Lemonade Stand by Chelsea
After running and having fun, students had a chance to visit the lemonade stand. Morgan was the leader for the lemonade stand. After a refreshing drink of lemonade we had a hula hoop contest. Then we played with the balls and scoops! It was a lot of fun!
One of the most fun stations was the “Over and Under” Water Relay station. The station leaders were Stuti and Ryan . We used four bowls, two sponges, and water. We lined our two teams up in two rows, with one bowl filled with water at the front, and an empty bowl at the back. The person at the front would soaked the sponge in water from the bowl and then passed it over their head to the next person. The wet sponge moved back the line until the last person squeezed the water out into the empty bowl. We then repeated this until the front bowl was empty and the back bowl was fill. We had fun getting wet when the water dripped onto our heads!
Chalk and Bubbles and Skipping Ropes by Cailtlyn, Miah, and Mahek
One of the fun stations gave students a chance to play with chalk, bubbles, and skipping ropes. Other than playing in the sun and running around we also had some time to cool down. We got to draw some pictures on the pavement with some different colors of chalk. We could also blow scented bubbles. For some thing else to do we could we could do some skipping. It was a nice station to cool off from all the running around and being in the sun!!
One of the games was Bean Bag Tag Team and our leaders were Dhvani and Devin. There were bean bags lined up in the middle of the field. Two teams would send a runner to the centre when their number was called to try to capture a bean bag. If you got the bean bag, you tried to run back to your team before the other team grabbed your scarf. If they managed to grab your scarf, then you had to put the bean bag back and the other team got a bean bag. This was a fun game full of lots of running!
After the stations were completed, everyone gathered back beside the school wall where we took a group photo. Unknown to us, Mr.Mills (who was standing behind us) was getting a water hose ready, and once he was set, he sprayed us all with water to cool us down before we went back inside!
On Tuesday, the grade three students from SJAM went by bus to the Aquatic Centre to go swimming so we could learn to survive in deep water. After changing into our swimsuits, we went to the big pool and did a swim test. Then, we put on red lifejackets, and practiced kicking and swimming to the deep end. Next, we practiced rolling into deep water, and treading water. After taking off the lifejackets, we played games in the warm therapy pool. We had a great day! by Nathanyal and Mr. Forgrave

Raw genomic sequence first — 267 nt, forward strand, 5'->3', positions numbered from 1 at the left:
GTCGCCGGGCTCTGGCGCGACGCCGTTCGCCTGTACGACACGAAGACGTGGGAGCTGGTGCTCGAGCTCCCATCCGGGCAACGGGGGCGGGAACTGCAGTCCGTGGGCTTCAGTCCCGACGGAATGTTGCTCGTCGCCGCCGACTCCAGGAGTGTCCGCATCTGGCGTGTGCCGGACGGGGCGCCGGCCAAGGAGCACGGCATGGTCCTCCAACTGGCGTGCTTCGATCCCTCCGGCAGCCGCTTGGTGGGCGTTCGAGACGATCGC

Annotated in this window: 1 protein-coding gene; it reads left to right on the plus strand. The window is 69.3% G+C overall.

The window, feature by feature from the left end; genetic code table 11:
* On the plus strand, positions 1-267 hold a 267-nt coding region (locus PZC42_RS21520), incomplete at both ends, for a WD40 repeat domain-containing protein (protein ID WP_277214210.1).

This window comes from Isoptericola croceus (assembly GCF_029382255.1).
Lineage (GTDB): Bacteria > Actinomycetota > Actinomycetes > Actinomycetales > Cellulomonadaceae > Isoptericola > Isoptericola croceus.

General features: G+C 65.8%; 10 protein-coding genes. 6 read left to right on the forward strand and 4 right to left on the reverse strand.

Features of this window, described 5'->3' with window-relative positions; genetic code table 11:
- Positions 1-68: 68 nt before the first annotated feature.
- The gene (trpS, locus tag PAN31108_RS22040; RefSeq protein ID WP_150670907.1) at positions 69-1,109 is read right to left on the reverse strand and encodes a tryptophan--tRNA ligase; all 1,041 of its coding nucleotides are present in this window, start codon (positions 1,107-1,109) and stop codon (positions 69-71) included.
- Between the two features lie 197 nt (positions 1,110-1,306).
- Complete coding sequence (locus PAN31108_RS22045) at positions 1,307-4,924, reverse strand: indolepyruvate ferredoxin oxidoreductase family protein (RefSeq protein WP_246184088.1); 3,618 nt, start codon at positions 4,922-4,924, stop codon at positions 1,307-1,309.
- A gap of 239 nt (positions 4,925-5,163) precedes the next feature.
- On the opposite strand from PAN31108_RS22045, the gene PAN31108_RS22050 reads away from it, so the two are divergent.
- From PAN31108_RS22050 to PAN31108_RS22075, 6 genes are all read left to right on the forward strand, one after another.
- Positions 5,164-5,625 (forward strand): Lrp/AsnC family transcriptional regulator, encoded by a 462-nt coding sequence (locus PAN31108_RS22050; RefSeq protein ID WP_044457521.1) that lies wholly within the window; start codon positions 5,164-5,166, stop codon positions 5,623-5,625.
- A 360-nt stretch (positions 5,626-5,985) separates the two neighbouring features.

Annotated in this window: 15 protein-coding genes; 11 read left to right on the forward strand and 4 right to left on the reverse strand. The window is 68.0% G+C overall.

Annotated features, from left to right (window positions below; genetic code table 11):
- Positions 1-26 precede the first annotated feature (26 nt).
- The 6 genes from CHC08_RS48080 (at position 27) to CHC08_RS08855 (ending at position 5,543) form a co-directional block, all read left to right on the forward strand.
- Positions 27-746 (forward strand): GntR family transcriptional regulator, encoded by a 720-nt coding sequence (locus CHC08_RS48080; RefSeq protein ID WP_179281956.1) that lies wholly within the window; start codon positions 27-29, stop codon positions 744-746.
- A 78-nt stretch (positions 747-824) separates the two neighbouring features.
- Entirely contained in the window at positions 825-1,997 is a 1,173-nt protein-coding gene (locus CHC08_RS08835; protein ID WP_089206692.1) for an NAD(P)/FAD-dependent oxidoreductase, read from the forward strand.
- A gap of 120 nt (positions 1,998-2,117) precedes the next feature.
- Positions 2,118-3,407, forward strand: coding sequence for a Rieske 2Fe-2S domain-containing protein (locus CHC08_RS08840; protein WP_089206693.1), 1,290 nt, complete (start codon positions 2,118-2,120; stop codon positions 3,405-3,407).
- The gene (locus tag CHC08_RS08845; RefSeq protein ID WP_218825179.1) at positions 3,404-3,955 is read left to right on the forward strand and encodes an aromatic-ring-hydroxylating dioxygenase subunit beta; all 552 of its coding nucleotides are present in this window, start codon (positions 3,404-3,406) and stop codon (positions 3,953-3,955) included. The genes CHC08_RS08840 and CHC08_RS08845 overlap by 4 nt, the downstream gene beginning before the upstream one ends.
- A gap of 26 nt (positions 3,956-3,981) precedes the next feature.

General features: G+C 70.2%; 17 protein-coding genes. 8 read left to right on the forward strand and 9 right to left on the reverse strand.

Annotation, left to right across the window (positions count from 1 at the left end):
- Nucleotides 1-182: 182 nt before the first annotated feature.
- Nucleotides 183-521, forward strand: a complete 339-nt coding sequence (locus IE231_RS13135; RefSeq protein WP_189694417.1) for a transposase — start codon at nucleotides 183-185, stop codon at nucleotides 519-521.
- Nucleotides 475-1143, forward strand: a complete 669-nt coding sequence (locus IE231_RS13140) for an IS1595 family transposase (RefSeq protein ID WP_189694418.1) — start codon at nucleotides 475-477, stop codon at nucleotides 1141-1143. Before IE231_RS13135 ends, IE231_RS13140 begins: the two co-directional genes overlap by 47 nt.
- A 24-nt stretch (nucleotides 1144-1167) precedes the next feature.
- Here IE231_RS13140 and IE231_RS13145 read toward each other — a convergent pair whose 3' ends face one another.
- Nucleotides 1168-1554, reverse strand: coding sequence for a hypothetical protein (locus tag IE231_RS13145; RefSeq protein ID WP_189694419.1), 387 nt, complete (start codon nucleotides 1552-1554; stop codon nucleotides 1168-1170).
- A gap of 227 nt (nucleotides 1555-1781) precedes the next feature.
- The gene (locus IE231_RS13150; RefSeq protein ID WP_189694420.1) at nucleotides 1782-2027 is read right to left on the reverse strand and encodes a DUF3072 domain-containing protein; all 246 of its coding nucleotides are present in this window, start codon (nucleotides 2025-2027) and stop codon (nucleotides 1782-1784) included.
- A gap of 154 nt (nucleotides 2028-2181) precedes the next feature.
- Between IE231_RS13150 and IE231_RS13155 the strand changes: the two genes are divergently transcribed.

Class 3F and Class 3/2B went swimming on June 2, 2015 at the Quinte Sports and Wellness Center to practice to Swim to Survive. We got to the pool and everyone changed into their swimming clothes. When everyone was changed, we took the swim test. When everyone was done the swim test, we got arranged into groups. Our group did rolls which were pretty easy. Then, we swam to the shallow end and back, and finally we got free time. We had lots of fun! by Aashvi, Raj, and Mahek
On Tuesday, June 2, Class 3F took a bus to the Wellness Centre for Swim to Survive. The instructors checked our skill level and put us into groups. Our group was Gary, Krish, Dairy, Reade, Miah, Lyla. After we made the groups, we tread water, rolled into the water, and swam 50 m. Then we went back on the bus and headed back to school. We had lots of fun! by Giri, Krish, and Miah
The middle grouped learned swimming so we won’t sync. Rishi, Sharon, Abby, Addison, Carter, and Cal all practiced the front crawl and the back crawl. Then we did some diving and jumping. We did it at the Quinte Sports Centre so we can learn to swim. If we fall in the water by mistake we want to be able to get back out. We went by a bus so Class 3F and 3/2B could fit and we all could go at once. That’s why we went to the Quinte Sports Centre. by Rishi and Sharon
On Tuesday the grade threes went to the Wellness Centre to do “Swim to Survive.” We learned how to roll into water, tread water, and swim. We started at the shallow end and swim to the deep end. We got to jump in the water and cannonball. Our group rolled into the water, swam to the middle of the pool, and treaded water. Then our group walked to the therapy pool. We were told not to pass the middle line because it was deep past there. We had an amazing time at the Wellness Centre. We can’t wait to go back next Tuesday! by Kyerah, Caitlyn, and Chesea